1. The rejection of the 19th century textual family arguments.
  2. The compilation of all known manuscripts (not published texts)
  3. The collation of these manuscripts in a database that would allow parallel views of the originals and transcriptions
  4. The development of the necessary software to make this database available as an online resource

Understanding that such a project would be a truly massive one, I did not expect the CSPMT to undertake it but at the very least to lay a foundation for it. As the CSPMT has begun to take shape, I think that it will be the foundation that is necessary.

Does it bother anyone else that textual criticism is bogged down by arguments between the proponents of the texts used in the 17th century (the Textus Receptus) and those discovered in the 19th (the Critical Text). This is the 21st century. Why can’t we rebuild our understanding of the text from the ground up without relying on the biases of polymath priests (Erasmus), printers (the Elzevir brothers), theological liberals (Westcott and Hort), adventurers (Constantin von Tischendorf), and continental academics (take your pick).

Rather than having to fight with insufferably complex critical apparatuses in one of two or three printed texts, technology would allow us to access as much or as little of the original information as we need. With the proper scanning technology and a well-constructed database, searching and comparison would be no more complicated than using Bibleworks or Logos.

Is it a massive project? Yes. Will it slaughter an awful lot of sacred cows? Yes. Will academics like it? No. (because it will remove their monopoly on information.)

Just a thought.

Jack Moorman on Revelation 16:5

In the recent James White — Jack Moorman debate on King James Onlyism, White brought up Rev. 16:5 as containing a phrase in the King James Version with no manuscipt support at all. It was added on the basis of conjectural emendation, he claimed. Several times in the debate he went back to that point, and Moorman kept saying he dealt with it already in one of his books.

Well, here’s the only section in Jack Moorman’s books that I know of which deals with Rev. 16:5. This is from When the KJV Departs from the So-Called “Majority’ Text: with Manuscipt Digest by Jack A. Moorman (published by The Bible for Today, Collingswood, NJ 1988). This is from pg. 102. I’ve tried to reproduce the format as shown in his book (my copy is the second edition).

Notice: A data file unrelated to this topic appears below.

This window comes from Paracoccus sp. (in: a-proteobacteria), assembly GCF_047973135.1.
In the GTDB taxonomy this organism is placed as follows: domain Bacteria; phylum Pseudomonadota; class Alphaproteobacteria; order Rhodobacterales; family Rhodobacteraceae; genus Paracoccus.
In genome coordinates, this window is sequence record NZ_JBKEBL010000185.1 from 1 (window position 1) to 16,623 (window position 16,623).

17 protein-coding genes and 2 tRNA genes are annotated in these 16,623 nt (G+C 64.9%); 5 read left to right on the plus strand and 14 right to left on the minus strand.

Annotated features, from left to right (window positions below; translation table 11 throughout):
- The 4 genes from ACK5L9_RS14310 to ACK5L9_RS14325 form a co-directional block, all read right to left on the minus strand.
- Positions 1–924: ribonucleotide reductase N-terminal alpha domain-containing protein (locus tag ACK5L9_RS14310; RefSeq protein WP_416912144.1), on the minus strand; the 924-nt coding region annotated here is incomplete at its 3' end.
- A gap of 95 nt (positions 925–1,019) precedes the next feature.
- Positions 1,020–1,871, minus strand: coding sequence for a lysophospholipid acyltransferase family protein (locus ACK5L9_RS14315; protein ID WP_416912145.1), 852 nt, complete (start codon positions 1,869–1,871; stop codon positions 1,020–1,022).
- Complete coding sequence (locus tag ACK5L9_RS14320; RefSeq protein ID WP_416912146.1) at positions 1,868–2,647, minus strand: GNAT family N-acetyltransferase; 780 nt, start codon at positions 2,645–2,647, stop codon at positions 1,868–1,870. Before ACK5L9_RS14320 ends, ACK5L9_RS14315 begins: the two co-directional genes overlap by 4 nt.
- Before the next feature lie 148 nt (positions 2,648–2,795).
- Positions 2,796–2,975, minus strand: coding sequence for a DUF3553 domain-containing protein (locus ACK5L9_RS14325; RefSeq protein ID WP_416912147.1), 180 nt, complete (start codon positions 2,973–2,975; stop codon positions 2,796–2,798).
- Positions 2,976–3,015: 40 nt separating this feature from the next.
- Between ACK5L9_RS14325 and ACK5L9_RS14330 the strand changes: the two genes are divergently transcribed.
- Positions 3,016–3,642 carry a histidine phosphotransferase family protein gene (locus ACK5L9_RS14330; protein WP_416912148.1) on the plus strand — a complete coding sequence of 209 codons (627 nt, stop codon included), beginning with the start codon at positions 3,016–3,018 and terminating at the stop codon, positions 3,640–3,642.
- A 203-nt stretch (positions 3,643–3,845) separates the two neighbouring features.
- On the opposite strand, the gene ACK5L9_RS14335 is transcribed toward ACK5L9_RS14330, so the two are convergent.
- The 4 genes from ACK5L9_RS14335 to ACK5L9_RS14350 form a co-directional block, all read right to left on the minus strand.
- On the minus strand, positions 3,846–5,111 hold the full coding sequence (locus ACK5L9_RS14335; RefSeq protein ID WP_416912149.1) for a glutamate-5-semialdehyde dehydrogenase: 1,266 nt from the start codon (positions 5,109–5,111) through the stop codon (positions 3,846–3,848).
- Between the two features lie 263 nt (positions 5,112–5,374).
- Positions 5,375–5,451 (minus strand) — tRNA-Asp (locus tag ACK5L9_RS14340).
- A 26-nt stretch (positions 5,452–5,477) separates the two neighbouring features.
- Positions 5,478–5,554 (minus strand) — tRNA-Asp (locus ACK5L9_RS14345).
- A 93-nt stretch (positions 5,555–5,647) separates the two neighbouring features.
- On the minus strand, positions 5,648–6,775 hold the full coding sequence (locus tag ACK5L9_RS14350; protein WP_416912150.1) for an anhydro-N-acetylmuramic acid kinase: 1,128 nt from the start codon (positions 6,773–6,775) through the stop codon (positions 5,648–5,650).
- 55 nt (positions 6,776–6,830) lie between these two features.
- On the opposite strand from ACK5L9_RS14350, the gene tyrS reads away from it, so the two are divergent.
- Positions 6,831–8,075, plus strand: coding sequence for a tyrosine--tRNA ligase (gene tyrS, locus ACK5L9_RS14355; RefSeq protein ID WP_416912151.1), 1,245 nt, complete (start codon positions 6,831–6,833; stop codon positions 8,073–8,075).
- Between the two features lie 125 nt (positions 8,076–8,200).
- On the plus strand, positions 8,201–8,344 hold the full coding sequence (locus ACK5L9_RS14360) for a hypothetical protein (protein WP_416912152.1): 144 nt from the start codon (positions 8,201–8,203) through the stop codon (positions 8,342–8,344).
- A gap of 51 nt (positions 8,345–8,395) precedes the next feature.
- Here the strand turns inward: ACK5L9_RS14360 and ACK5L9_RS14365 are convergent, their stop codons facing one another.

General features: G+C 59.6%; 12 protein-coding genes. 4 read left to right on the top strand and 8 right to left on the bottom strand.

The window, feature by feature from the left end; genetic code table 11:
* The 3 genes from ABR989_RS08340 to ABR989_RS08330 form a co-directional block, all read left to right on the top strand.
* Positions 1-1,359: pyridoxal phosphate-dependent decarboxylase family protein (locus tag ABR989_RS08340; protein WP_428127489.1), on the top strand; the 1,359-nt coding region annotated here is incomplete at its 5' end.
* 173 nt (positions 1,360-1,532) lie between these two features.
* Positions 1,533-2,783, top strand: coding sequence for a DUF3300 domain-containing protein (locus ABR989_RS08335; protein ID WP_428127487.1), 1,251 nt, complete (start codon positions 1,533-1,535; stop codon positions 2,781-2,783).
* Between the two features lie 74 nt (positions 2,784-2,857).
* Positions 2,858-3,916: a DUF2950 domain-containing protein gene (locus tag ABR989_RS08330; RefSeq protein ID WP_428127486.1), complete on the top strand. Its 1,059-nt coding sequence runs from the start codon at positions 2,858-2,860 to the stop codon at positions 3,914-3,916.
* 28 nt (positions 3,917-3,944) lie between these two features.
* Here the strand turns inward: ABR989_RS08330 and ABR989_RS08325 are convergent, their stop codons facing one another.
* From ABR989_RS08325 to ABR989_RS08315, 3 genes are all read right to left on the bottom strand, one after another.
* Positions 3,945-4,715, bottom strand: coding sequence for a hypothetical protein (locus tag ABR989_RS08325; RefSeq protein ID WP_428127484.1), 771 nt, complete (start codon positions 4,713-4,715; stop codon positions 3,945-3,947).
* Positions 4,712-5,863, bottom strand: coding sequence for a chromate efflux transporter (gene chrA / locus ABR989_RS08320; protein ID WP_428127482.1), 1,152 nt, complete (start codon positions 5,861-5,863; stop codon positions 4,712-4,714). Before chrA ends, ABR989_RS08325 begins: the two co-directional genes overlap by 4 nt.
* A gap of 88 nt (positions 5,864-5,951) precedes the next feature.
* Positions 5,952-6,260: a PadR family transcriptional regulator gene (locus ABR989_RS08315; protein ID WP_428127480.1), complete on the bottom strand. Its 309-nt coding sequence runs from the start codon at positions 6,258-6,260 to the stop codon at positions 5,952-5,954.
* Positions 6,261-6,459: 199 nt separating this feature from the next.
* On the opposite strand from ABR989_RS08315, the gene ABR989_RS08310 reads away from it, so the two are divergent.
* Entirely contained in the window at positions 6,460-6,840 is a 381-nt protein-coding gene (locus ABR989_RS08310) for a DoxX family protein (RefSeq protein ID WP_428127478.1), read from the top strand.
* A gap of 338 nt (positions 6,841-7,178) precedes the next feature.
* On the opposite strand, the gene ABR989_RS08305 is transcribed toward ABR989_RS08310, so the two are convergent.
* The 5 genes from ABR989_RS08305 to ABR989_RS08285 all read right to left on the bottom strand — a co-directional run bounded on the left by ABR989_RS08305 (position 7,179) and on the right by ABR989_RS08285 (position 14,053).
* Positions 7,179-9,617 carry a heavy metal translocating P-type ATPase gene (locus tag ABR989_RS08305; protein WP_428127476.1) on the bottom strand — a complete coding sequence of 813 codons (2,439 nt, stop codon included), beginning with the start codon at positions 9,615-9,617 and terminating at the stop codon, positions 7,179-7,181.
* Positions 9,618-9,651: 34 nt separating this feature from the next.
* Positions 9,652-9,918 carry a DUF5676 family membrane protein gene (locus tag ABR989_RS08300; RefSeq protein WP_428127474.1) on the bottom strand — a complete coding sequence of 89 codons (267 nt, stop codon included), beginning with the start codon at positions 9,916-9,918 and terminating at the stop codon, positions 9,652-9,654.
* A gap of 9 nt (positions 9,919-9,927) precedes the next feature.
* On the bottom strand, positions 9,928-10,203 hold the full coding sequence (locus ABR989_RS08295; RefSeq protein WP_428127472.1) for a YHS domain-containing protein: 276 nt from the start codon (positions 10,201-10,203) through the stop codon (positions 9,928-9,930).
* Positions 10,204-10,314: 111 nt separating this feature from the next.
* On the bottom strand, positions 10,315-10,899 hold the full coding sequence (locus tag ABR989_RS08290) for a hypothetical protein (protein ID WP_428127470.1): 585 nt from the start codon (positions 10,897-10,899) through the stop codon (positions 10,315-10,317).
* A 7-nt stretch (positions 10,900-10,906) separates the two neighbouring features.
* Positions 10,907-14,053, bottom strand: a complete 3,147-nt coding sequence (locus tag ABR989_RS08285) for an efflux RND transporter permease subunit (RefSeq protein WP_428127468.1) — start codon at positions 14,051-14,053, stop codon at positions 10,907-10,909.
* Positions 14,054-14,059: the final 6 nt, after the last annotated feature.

Revelation 16:5
AV        which art, and wast, and shalt be
HF CR                                    … the Holy One

                                                                     Beza.

The KJV reading is in harmony with the four other places in Revelation where this phrase is found.
1:4 “him which is, and which was, and which is to come”
1:8 “the Lord, which is, and which was, and which is to come, the Almighty”
4:8 “Lord God Almighty, which was, and is, and is to come”
11:17 “Lord God Almighty, which art, and wast, and art to come”
Indeed Christ is the Holy One, but in the Scriptures of the Apostle John the title is found only once (1 John 2:20), and there, a totally different Greek word is used. The Preface to the Authorised Version reads:

“with the former translations diligently compared and revised”

The translators must have felt there was good reason to insert these words though it ran counter to much external evidence. They obviously did not believe the charge made today that Beza inserted it on the basis of “conjectural emendation”. They knew that they were translating the Word of God, and so do we. The logic of faith should lead us to see God’s guiding providence in a passage such as this.

[AV = Authorized Version/King James Bible, HF = Hodges/Farstad Majority Text, CR = Critical Text (specifically the NA26/UBS3)]

When I first encountered this reasoning for maintaining the King James reading, I was troubled. He lists no witnesses except for Beza’s text. At the time, I was still of the KJV only persuasion, the TR Only variety. I wondered why Moorman disagreed with E.F. Hills a learned King James Version defender who admitted that Rev. 16:5 was a conjectural emendation. Later I learned that Beza actually tells us in his textual notes that this is a conjectural emendation inserted based on his presumption that John would be consistent with other similar phrases (which Moorman quotes above).